The 21st Century Idea Act would mandate dot-gov improvements including allowing e-signatures for citizen services.
The House Oversight and Government Reform Committee forwarded two bills Thursday aimed at upgrading and securing federal technology.
The first bill, the 21st Century Integrated Digital Experience, or 21st Century IDEA, Act, would require federal agencies to shutter or consolidate outdated or duplicative websites and ensure they’re accessible to people with disabilities.
The bill, sponsored by Rep. Ro Khanna, D-Calif., also requires that sites can be reached securely, presumably with HTTPS encryption.
Most of those measures have already been mandated through government policy, but their implementation is spotty across the government’s web presence and they aren’t codified in legislation.
The bill mandates the improvements for new websites and orders agencies to create a plan for implementing them on existing sites.
It also requires agencies to offer digital versions of all paper-based citizen services whenever possible and to accept electronic signatures from citizens.
The Senate Homeland Security and Governmental Affairs Committee Wednesday advanced similar legislation introduced by Sen. Rob Portman, R-Ohio.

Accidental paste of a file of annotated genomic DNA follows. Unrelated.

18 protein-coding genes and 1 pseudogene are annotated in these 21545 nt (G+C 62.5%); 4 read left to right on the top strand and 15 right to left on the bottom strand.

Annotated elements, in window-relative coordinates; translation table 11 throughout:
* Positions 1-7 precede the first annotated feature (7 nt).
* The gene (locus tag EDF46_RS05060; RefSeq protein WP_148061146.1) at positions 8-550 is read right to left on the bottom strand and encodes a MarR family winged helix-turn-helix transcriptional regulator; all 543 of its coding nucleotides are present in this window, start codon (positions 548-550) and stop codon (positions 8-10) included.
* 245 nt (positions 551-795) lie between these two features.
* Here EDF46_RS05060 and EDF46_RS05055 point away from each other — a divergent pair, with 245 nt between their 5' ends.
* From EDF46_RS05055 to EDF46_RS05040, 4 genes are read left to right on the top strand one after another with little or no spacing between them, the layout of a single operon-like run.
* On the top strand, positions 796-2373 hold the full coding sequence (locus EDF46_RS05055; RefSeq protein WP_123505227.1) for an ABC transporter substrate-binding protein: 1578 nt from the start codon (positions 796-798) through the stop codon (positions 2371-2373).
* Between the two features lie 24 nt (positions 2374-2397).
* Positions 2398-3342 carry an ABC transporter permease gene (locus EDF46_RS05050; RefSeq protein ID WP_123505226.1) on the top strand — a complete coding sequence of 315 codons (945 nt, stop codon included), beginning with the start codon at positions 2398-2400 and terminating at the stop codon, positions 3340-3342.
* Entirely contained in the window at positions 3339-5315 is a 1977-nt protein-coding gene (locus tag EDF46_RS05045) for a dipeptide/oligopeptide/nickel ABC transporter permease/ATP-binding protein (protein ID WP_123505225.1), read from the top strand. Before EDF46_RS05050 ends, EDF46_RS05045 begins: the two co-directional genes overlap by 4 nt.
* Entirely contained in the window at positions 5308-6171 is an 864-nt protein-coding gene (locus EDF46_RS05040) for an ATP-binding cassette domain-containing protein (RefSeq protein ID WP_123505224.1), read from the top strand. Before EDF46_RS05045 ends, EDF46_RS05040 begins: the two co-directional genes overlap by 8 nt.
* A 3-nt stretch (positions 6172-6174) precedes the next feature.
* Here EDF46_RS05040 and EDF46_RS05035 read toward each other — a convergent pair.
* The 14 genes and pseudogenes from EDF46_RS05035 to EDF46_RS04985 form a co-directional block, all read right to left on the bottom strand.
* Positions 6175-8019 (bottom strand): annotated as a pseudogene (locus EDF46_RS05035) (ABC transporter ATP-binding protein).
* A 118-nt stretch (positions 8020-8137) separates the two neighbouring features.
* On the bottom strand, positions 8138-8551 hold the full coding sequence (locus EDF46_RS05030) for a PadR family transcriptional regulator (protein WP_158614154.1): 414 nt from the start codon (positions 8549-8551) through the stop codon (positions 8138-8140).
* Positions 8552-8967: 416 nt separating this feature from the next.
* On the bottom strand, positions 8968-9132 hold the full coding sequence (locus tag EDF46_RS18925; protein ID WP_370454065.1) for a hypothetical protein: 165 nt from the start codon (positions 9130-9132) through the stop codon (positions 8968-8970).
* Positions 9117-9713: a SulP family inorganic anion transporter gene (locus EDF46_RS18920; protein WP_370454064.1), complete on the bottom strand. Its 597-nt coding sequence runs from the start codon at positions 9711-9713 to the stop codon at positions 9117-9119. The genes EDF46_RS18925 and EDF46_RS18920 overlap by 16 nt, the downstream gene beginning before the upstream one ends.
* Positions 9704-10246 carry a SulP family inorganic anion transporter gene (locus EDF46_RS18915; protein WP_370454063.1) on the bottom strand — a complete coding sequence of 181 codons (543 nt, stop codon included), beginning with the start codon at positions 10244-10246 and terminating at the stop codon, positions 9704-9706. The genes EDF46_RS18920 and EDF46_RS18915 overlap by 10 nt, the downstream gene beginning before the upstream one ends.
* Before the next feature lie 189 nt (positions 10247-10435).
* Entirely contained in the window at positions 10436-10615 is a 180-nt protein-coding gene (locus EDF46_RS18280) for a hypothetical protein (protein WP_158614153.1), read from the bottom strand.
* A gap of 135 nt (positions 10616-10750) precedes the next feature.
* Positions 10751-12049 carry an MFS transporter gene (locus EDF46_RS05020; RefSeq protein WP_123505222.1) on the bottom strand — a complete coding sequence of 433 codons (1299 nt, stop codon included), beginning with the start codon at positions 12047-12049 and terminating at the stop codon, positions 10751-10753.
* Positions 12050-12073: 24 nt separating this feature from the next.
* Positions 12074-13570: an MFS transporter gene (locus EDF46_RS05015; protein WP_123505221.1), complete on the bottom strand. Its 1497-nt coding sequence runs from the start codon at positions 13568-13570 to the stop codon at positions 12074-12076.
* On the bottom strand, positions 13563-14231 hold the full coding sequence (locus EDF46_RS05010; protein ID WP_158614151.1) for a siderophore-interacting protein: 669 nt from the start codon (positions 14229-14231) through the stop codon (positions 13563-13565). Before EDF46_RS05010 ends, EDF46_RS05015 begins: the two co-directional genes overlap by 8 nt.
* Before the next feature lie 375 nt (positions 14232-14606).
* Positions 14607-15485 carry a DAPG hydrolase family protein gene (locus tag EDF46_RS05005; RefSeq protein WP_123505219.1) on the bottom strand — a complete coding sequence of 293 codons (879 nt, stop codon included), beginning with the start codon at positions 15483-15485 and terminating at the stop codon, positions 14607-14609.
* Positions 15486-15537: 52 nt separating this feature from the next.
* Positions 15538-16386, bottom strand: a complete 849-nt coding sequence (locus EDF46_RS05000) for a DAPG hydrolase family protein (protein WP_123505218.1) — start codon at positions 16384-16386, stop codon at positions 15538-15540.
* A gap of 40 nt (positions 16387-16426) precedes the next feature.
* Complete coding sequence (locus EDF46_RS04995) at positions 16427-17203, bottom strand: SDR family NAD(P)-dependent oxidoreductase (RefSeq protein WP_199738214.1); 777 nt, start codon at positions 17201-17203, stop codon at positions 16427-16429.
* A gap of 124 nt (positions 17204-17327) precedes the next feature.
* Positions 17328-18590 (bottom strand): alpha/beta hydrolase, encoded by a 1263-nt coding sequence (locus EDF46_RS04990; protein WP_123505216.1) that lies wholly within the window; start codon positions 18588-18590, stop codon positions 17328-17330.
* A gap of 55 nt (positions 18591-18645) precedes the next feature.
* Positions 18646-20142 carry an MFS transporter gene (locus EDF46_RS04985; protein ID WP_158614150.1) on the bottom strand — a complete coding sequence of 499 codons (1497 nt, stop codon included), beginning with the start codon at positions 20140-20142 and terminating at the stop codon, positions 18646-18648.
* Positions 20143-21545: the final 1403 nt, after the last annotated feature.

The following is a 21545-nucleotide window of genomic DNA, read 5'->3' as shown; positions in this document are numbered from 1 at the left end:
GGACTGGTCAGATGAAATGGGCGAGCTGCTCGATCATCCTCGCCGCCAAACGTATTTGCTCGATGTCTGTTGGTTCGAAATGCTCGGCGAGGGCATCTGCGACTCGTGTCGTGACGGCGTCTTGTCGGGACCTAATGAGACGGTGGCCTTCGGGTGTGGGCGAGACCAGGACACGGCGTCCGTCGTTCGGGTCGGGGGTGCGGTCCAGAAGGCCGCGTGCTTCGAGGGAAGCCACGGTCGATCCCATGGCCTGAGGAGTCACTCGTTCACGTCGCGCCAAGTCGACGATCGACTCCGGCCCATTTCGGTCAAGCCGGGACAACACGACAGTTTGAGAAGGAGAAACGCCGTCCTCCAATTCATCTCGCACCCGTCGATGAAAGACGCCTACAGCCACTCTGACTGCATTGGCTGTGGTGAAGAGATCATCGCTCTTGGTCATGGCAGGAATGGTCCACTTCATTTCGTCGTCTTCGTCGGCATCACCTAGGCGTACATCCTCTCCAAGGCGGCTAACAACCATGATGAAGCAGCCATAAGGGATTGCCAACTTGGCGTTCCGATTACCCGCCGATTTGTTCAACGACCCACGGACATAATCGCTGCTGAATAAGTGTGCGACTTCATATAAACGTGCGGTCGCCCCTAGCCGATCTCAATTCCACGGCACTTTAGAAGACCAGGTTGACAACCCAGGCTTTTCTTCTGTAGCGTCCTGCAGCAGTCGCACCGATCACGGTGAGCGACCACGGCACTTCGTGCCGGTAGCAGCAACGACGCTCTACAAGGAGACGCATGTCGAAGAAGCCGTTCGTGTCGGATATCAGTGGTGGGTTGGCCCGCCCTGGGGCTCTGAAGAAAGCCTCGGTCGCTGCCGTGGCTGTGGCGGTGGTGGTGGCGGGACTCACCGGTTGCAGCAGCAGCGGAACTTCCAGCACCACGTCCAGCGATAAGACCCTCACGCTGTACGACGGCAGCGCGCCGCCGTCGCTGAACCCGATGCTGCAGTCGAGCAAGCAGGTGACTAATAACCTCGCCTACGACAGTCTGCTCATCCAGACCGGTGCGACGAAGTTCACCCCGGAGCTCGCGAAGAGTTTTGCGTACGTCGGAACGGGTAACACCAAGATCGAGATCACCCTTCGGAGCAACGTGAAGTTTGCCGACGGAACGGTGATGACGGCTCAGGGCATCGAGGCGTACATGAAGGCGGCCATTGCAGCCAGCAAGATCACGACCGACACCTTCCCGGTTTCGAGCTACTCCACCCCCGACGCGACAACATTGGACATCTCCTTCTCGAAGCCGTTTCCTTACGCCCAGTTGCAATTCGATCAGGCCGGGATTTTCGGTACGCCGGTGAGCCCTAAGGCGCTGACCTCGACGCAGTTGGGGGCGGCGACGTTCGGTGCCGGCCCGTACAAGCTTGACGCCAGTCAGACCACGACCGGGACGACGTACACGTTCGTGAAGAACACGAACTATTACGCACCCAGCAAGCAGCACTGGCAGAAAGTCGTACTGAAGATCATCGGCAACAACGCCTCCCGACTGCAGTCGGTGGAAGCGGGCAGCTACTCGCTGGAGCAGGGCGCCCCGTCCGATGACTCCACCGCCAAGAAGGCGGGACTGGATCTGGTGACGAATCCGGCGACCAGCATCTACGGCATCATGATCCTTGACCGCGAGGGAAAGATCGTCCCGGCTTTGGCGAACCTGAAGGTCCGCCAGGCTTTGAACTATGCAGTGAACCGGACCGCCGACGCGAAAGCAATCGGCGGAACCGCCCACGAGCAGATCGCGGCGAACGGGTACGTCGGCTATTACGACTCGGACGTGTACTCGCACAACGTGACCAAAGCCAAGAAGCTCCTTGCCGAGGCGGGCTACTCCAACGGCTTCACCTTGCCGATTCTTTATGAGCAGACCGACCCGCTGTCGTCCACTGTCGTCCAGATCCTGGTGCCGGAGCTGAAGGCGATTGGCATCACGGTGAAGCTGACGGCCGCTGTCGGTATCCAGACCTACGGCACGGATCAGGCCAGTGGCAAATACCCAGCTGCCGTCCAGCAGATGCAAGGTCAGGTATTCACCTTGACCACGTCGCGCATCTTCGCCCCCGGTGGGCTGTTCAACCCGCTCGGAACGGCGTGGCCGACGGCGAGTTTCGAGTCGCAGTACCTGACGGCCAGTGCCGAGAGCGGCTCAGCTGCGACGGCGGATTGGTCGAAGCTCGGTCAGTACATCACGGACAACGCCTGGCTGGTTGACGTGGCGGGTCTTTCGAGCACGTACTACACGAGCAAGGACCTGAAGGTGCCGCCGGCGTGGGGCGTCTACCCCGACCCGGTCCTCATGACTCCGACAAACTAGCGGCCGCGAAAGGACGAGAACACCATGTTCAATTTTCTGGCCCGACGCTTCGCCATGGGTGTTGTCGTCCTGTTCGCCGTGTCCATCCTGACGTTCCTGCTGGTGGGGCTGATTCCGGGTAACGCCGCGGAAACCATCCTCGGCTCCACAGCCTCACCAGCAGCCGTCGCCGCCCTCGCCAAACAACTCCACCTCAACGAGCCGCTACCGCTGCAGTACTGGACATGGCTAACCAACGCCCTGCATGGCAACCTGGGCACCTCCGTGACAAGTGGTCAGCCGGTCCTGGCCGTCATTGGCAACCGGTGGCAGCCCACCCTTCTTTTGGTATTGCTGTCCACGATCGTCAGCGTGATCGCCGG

The second Federal CIO Authorization Act would formally create federal chief information officer and chief information security officer positions and make both of them presidential appointees.
Both positions currently exist with those names inside the Office of Management and Budget, but the CIO’s office is formally known as the Office of E-Government and Information Technology and the CISO position isn’t required by legislation.
The bill, introduced by Reps. Will Hurd, R-Texas, and Robin Kelly, D-Ill., establishes the federal CIO as the top civilian tech official, and directs the CIO to “submit a proposal to Congress for consolidating and streamlining IT across federal agencies.”
Suzette Kent currently serves as the federal CIO. Grant Schneider was named federal CISO in July.
The IDEA Act passed on a voice vote. The CIO Authorization Act passed by unanimous consent.